Most Congolese who traverse the border are traders headed straight for Kampala, Uganda’s capital, to buy goods for resale in Congo. Also, nurses stationed at the frontier are supposed to take temperatures and turn back anyone with a fever, and Ugandan bus lines have stopped serving the Congolese cities hit hardest by Ebola, Beni and Butembo, which are 200 miles to the northwest.

But borders are permeable, and Africans who fall seriously ill may travel long distances to see the healer in their home villages, because they trust them.

Healers can spend time with patients and speak their home dialects. Mr. Muriisa’s first language is Rukiga (pronounced rue-CHEE-ga). Also, healers accept payment in the currencies of the poor: vegetables, alcohol, chickens and goats.

Some very grateful patients, Mr. Muriisa said, have even given him a daughter. “She then becomes my daughter,” he explained. “And maybe one of my sons will marry her.”

Lake Bunyonyi, in southwestern Uganda. Just 20 miles away, in the Democratic Republic of Congo, an Ebola epidemic is raging.CreditMichele Sibiloni for The New York Times

Herbalists are also trusted because some of their teas, ointments and powders genuinely do alleviate common ills such as allergies, nosebleeds, arthritis pain or toothache.

And they sell potions to ward off curses such as lightning strikes or jealous neighbors, disasters for which Western medicine offers no remedies.

(Mr. Muriisa is an herbalist, not an omufumu, who is paid to put curses on people, according to Innocent Tumusiingize, a local dentist who led the visit and translated. The two professions have parallels elsewhere; in southern Africa, for example, they are known as sangomas and nyangas.)

Local people with H.I.V. do come to him, Mr. Muriisa said — sometimes right after getting a positive blood test at a clinic.

He admitted that he cannot cure AIDS, but claimed to be able to slow it down — to “make the virus drunk and weak” — with a concoction made from the local omusikamoori tree.

He does not discourage his patients from taking conventional H.I.V. drugs. Some take them as well as his treatment, he said, but they rarely admit it.

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“They fear arrest,” he said. “Because the government says herbs don’t work and should not be used.”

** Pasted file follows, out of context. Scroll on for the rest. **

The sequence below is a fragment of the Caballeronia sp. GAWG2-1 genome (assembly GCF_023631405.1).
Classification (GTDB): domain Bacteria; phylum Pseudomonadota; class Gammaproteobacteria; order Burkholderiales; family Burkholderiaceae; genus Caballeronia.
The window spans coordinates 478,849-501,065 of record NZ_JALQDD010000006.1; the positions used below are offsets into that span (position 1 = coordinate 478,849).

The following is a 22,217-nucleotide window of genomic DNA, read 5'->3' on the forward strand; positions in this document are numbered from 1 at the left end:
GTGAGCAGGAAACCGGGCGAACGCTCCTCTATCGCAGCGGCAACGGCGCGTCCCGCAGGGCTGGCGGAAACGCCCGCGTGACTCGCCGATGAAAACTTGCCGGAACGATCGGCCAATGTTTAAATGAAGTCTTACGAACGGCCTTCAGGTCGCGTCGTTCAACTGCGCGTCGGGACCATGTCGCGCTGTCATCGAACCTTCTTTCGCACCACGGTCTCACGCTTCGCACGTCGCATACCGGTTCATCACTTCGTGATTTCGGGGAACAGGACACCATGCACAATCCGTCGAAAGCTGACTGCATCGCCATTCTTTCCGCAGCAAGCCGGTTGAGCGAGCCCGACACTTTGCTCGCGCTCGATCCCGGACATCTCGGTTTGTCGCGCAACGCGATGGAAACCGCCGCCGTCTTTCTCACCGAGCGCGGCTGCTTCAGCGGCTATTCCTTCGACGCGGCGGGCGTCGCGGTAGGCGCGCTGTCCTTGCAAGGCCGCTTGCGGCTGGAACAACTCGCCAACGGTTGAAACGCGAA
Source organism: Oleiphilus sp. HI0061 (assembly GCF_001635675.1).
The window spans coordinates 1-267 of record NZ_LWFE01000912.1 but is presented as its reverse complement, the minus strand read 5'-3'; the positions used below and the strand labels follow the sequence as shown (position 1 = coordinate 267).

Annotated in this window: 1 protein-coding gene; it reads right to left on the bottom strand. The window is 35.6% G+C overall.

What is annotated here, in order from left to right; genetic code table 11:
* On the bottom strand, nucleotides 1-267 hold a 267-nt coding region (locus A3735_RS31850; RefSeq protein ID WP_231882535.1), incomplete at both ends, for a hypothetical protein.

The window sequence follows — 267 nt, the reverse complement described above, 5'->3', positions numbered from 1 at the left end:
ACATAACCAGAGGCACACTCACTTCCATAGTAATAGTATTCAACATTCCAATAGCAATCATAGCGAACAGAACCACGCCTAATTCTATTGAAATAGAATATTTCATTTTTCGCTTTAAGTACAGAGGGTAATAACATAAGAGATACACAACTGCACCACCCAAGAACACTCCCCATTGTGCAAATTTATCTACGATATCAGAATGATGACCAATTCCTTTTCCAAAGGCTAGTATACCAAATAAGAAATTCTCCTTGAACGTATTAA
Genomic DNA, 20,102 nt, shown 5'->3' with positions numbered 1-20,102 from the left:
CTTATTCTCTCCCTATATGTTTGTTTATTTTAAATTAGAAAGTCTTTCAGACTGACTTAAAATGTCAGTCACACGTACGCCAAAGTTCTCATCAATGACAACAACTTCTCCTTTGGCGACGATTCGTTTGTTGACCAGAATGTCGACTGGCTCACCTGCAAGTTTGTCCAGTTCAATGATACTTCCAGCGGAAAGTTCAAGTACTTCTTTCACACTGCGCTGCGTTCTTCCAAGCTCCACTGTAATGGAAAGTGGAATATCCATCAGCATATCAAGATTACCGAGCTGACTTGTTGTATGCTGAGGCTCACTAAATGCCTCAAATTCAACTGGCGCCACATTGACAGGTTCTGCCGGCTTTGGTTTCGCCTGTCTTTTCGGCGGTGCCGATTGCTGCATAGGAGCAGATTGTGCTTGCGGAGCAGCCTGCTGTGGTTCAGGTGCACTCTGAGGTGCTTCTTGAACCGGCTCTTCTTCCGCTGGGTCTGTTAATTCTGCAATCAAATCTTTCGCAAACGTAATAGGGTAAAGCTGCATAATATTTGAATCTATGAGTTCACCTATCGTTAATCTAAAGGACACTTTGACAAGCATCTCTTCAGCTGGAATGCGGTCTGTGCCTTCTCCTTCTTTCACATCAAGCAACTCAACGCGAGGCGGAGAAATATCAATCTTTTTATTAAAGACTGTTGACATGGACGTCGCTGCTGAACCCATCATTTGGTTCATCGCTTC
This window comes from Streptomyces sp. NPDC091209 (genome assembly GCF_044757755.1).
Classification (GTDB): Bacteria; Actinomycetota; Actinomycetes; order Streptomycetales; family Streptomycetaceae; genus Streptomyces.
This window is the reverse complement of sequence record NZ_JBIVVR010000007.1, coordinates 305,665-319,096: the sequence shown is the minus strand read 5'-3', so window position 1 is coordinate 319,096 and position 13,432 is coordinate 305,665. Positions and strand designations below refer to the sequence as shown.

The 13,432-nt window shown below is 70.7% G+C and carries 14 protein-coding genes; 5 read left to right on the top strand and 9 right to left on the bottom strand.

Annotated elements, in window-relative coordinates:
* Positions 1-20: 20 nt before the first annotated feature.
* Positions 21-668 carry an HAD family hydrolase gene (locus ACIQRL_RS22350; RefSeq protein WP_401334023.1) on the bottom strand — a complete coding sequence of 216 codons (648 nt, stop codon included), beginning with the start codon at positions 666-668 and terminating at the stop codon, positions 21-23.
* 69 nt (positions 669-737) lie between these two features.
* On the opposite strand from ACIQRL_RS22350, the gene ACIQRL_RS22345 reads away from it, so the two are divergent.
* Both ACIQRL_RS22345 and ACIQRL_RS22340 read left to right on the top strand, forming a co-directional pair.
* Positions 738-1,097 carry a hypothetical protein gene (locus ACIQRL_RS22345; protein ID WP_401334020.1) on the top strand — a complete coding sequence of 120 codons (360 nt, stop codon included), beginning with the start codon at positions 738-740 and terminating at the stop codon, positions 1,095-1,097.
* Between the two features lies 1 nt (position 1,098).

He cannot cure cancer, he admitted, but he does treat snake bites. He also treats mental illness.

Typically he conspires with the family of an emotionally disturbed person to knock him or her out with a few dark seeds from the rweziringa, or thornapple, shrub.

According to a plant reference book he keeps, it is Datura stramonium, known in the United States as jimsonweed, a powerfully toxic and hallucinogenic member of the nightshade family.

“In that state, they say many things,” he said. “And I can tell from their words whether it is demons or a curse making them ill, and I can decide how to treat them.”

For seriously ill patients, he has two tests to predict whether he can cure them.

One requires balancing a small horn on a vertical stick; the other involves boiling a soda bottle full of green liquid to see if it changes color.

Mr. Muriisa with two of his wives, Jolly Twinomuhwezi, left, and Joy Mazooba, with the stick he uses to test if patients are ill.CreditEsther Ruth Mbabazi for The New York Times

If both tests indicate the patient will die, Mr. Muriisa does not tell them, because it would be disheartening. Instead, he advises them to go to the local public hospital.

His herbal knowledge came from his father, whose grave is just outside the hut and who was the local healer for decades until his death at age 92.

But the spiritual aspect of his power, Mr. Muriisa explained, comes from an ancient African god named Kazoba Nyamahanga (which means “little sun god” in Rukiga).

Kazoba, he said, sends villagers dreams indicating who their next healer will be, and grants the chosen one the power occasionally to predict the future.

He also worshiped the Christian god, he said: “I was baptized Samuel, and I go to church — but for me it’s more like a club, someplace to see friends.”

As the visit ended, Mr. Muriisa stood outside with his guests as they waited for their boat. His first wife, Joy Mazooba, 65, brought over one of their grandchildren.

“Her teeth are too brown — could you look at them?” she asked the doctors and dentists through a translator. “And I think something is wrong with her eyes.”